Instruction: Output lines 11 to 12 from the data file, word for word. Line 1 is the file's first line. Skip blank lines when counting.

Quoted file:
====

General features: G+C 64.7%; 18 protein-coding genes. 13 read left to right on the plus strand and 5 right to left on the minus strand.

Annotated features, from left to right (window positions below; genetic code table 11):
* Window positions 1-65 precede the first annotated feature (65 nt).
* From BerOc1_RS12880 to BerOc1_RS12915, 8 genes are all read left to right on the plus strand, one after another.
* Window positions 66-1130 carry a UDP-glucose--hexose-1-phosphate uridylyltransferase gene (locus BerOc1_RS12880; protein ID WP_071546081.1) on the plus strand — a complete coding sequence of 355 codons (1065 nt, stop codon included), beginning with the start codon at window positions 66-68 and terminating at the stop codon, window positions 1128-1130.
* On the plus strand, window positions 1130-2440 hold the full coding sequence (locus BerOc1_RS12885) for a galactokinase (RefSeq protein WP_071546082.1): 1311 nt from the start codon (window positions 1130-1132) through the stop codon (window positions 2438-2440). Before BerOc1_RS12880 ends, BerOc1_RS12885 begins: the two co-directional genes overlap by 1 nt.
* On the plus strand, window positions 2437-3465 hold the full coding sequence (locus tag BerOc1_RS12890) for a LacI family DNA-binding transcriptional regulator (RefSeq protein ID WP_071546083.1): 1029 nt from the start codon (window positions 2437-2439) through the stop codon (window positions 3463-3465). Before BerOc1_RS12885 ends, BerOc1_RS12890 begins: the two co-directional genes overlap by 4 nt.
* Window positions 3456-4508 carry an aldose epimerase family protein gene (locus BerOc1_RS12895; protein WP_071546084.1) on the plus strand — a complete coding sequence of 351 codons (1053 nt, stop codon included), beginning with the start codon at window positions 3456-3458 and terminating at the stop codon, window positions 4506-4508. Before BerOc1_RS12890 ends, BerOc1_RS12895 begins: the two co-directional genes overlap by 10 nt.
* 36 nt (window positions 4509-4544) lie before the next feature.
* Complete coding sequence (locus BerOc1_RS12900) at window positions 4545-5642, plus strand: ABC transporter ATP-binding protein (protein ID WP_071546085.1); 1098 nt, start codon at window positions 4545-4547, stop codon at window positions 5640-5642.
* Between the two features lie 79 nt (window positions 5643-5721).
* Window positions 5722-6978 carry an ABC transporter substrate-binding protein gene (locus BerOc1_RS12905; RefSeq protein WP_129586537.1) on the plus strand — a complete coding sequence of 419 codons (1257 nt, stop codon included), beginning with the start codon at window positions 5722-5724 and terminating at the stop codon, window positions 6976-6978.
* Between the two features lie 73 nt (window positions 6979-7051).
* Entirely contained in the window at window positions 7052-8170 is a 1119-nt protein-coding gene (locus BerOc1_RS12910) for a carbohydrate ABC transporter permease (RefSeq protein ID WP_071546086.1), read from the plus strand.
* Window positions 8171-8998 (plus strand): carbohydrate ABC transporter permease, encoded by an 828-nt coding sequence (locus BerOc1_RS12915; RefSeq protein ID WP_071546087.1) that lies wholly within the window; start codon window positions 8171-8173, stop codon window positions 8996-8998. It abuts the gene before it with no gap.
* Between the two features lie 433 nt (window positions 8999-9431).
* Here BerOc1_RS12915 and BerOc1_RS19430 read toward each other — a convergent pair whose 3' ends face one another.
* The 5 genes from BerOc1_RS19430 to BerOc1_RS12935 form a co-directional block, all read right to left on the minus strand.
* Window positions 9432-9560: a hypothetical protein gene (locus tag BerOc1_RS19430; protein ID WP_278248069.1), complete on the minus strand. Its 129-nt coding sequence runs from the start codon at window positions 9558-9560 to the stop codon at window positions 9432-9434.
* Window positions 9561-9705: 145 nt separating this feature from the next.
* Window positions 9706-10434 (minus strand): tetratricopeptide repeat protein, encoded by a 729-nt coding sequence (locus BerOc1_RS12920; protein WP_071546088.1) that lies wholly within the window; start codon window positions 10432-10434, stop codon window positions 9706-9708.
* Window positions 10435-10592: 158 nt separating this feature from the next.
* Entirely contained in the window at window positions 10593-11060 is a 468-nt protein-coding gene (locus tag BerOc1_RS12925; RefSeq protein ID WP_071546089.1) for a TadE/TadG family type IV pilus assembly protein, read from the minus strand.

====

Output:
* Between the two features lie 79 nt (window positions 5643-5721).
* Window positions 5722-6978 carry an ABC transporter substrate-binding protein gene (locus BerOc1_RS12905; RefSeq protein WP_129586537.1) on the plus strand — a complete coding sequence of 419 codons (1257 nt, stop codon included), beginning with the start codon at window positions 5722-5724 and terminating at the stop codon, window positions 6976-6978.